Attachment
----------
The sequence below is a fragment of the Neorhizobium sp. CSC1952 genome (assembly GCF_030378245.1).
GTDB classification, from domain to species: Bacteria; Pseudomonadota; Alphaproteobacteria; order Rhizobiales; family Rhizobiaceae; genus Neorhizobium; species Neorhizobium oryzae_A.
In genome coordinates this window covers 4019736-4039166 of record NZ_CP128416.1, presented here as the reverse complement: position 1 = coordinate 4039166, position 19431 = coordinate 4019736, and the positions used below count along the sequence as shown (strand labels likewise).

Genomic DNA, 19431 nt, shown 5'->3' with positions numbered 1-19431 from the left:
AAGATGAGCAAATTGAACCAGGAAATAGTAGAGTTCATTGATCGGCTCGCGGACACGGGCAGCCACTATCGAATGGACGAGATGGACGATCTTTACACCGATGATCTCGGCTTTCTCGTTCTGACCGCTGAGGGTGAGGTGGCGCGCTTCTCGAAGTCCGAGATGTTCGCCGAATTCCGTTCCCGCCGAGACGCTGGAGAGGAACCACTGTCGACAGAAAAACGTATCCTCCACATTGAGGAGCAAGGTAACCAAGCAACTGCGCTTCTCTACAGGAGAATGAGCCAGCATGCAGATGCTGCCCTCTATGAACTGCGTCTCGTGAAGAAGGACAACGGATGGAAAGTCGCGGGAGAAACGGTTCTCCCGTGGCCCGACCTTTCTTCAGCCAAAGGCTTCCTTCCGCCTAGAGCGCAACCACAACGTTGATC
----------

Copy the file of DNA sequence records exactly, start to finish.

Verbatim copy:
The sequence below is a fragment of the Neorhizobium sp. CSC1952 genome (assembly GCF_030378245.1).
GTDB classification, from domain to species: Bacteria; Pseudomonadota; Alphaproteobacteria; order Rhizobiales; family Rhizobiaceae; genus Neorhizobium; species Neorhizobium oryzae_A.
In genome coordinates this window covers 4019736-4039166 of record NZ_CP128416.1, presented here as the reverse complement: position 1 = coordinate 4039166, position 19431 = coordinate 4019736, and the positions used below count along the sequence as shown (strand labels likewise).

Genomic DNA, 19431 nt, shown 5'->3' with positions numbered 1-19431 from the left:
AAGATGAGCAAATTGAACCAGGAAATAGTAGAGTTCATTGATCGGCTCGCGGACACGGGCAGCCACTATCGAATGGACGAGATGGACGATCTTTACACCGATGATCTCGGCTTTCTCGTTCTGACCGCTGAGGGTGAGGTGGCGCGCTTCTCGAAGTCCGAGATGTTCGCCGAATTCCGTTCCCGCCGAGACGCTGGAGAGGAACCACTGTCGACAGAAAAACGTATCCTCCACATTGAGGAGCAAGGTAACCAAGCAACTGCGCTTCTCTACAGGAGAATGAGCCAGCATGCAGATGCTGCCCTCTATGAACTGCGTCTCGTGAAGAAGGACAACGGATGGAAAGTCGCGGGAGAAACGGTTCTCCCGTGGCCCGACCTTTCTTCAGCCAAAGGCTTCCTTCCGCCTAGAGCGCAACCACAACGTTGATC